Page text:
The alternately cyclical and unpredictable “Survival of the Fittest” pulls a switcheroo; betwixt a bit of horn angularity, inside the first minute Williams briefly gets the floor to his lonesome. Then it’s take off time for Hubbard, who gives his horn a workout as the band rolls beneath him. Williams again rises with further succinct soloing, and then Coleman steps forward. The track’s highlight is Hancock’s lengthy rumination on the keys, though Williams is excellent in the final half minute.

And within the first half minute of “Dolphin Dance” it’s readily clear why the tune has become a standard, the melodic accessibility combining with the warmth of the ensemble playing, the strength of the individual expressions and that gentle but vibrant mood. It’s necessary to emphasize that if evoking a consistent vibe, Maiden Voyage is never monochromatic. In fact, it displays range that’s rooted in Hancock’s acumen as a composer.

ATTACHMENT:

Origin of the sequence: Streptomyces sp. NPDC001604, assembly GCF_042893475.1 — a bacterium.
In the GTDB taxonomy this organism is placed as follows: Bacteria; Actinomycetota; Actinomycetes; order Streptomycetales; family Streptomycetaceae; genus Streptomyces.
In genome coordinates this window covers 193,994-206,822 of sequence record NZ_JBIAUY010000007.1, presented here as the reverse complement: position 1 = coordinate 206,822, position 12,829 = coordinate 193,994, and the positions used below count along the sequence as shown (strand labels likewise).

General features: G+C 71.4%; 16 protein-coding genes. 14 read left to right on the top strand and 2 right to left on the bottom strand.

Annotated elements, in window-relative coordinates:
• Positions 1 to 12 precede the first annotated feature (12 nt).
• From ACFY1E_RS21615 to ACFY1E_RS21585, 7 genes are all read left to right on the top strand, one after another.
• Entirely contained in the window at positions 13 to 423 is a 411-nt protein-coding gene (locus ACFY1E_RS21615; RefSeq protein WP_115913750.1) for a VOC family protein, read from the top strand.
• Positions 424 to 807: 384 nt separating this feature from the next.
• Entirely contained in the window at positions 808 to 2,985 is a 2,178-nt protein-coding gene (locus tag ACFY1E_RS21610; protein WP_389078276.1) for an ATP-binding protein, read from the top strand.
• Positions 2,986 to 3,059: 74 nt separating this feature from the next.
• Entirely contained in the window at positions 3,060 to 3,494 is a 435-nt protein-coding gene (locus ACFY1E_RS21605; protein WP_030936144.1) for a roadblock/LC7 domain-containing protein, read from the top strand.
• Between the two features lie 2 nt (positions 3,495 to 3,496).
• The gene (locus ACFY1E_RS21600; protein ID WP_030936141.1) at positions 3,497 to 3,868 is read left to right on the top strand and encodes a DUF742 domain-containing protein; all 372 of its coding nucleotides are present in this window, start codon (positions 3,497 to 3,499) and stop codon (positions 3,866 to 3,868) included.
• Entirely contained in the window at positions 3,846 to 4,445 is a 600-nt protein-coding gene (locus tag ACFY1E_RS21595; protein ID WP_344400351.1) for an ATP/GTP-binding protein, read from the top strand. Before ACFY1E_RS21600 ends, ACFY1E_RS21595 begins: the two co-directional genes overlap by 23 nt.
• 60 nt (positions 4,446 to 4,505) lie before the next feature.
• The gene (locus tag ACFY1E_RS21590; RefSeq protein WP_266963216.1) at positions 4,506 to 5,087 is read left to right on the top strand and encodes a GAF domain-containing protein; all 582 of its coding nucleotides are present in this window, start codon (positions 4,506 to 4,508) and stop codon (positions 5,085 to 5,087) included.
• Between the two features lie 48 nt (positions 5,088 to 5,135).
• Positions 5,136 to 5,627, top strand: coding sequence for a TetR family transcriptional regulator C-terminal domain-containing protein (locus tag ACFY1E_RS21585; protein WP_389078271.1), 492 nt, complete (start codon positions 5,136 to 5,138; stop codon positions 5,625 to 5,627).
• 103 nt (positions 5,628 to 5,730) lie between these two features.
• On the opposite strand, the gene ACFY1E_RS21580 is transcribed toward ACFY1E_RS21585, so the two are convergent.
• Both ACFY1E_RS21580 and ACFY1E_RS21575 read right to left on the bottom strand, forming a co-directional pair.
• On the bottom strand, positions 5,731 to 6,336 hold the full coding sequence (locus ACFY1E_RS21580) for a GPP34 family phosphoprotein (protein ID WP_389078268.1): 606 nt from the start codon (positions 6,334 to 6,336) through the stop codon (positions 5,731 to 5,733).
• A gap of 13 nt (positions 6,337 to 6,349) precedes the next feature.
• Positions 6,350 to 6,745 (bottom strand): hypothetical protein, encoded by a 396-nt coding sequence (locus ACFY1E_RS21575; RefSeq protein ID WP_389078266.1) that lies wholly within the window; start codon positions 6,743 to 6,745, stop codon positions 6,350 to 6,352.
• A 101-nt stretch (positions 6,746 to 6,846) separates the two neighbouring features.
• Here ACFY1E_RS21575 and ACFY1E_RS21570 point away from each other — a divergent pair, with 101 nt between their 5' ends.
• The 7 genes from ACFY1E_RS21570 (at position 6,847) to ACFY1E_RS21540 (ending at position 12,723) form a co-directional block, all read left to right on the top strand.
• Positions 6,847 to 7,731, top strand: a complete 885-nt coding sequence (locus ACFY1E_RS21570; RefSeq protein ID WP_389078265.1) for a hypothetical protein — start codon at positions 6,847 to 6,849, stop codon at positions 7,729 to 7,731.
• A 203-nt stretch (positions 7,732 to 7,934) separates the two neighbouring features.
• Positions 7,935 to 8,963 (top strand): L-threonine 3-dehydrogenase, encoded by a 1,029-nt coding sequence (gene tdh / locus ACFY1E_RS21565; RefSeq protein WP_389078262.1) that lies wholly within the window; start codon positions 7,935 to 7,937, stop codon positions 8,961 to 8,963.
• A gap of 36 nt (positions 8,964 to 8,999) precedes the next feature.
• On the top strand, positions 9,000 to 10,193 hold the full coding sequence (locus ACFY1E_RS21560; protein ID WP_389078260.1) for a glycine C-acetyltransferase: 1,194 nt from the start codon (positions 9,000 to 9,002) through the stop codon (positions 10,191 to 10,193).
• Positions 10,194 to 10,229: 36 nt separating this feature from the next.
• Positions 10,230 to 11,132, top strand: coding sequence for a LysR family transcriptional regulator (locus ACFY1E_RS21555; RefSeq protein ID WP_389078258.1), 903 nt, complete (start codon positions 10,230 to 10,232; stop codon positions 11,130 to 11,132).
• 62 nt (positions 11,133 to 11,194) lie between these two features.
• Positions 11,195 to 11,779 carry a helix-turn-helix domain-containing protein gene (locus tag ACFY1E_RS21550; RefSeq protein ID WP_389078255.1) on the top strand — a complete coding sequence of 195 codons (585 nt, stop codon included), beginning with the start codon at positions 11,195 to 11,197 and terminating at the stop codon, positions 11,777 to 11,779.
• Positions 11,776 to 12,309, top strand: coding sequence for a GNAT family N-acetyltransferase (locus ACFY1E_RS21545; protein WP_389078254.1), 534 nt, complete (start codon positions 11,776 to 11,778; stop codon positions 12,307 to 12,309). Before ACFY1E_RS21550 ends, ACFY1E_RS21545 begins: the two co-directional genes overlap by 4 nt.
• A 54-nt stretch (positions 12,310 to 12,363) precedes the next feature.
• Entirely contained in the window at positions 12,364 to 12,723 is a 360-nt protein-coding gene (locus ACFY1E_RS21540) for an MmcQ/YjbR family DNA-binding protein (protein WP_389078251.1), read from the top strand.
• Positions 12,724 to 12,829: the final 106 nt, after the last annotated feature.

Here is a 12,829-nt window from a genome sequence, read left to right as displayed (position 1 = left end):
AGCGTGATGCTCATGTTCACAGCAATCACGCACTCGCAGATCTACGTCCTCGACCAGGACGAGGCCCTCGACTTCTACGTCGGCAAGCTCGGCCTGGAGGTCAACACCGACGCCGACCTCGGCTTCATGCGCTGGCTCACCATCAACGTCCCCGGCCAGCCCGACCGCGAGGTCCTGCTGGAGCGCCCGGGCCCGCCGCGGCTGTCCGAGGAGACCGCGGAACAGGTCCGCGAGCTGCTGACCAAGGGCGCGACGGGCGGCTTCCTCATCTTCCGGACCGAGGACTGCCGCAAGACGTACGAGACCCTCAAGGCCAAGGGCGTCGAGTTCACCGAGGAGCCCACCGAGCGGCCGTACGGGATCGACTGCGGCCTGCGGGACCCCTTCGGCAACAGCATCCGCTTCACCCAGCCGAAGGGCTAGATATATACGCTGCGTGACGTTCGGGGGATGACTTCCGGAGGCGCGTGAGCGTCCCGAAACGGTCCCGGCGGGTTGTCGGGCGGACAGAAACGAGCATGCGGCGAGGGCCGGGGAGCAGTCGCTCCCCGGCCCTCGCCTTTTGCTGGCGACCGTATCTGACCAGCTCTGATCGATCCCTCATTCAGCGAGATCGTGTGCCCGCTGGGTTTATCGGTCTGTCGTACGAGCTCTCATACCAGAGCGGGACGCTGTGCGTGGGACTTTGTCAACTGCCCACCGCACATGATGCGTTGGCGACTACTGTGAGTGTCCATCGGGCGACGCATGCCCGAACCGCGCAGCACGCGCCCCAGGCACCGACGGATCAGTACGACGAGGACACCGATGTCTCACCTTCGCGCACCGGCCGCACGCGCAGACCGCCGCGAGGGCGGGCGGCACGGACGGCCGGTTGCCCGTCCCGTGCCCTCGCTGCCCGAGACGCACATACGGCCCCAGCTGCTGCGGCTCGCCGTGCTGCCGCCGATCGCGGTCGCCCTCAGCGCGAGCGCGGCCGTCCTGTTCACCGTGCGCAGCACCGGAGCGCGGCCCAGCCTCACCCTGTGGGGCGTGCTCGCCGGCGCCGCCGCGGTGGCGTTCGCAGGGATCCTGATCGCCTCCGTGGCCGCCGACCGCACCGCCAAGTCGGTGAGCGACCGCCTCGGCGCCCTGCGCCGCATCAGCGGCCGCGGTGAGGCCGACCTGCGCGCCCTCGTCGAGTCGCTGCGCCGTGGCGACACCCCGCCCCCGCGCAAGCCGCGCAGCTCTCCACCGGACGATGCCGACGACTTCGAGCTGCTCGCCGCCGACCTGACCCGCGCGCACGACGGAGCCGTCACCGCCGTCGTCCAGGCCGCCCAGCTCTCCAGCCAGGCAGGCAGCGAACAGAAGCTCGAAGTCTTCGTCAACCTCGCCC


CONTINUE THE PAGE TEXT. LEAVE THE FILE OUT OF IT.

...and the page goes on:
As the titles of these pieces underline (and the notes by Hancock and Nora Kelly expand upon), this is a record devoted to the topic of the ocean, with a sturdy subplot concerning the weather (as the pianist writes on the back cover, climate being of deep concern to seamen) added in. And what’s undeniably cool about instrumental concept albums is the lack of overbearing or trite lyrics pontificating on the subject. Instead, Hancock and his band grapple with the themes on a level totally musical, which in this case results in the ambiance resonating even deeper.

And Maiden Voyage’s seamlessly articulated mood is what ultimately brings it into comparison with the work of Davis. Like Kind of Blue before it and In a Silent Way after, Hancock manifests a sublime atmosphere and never sets a foot wrong. The result is one of the most unique and purely enjoyable LPs of its era.

GRADED ON A CURVE:
A+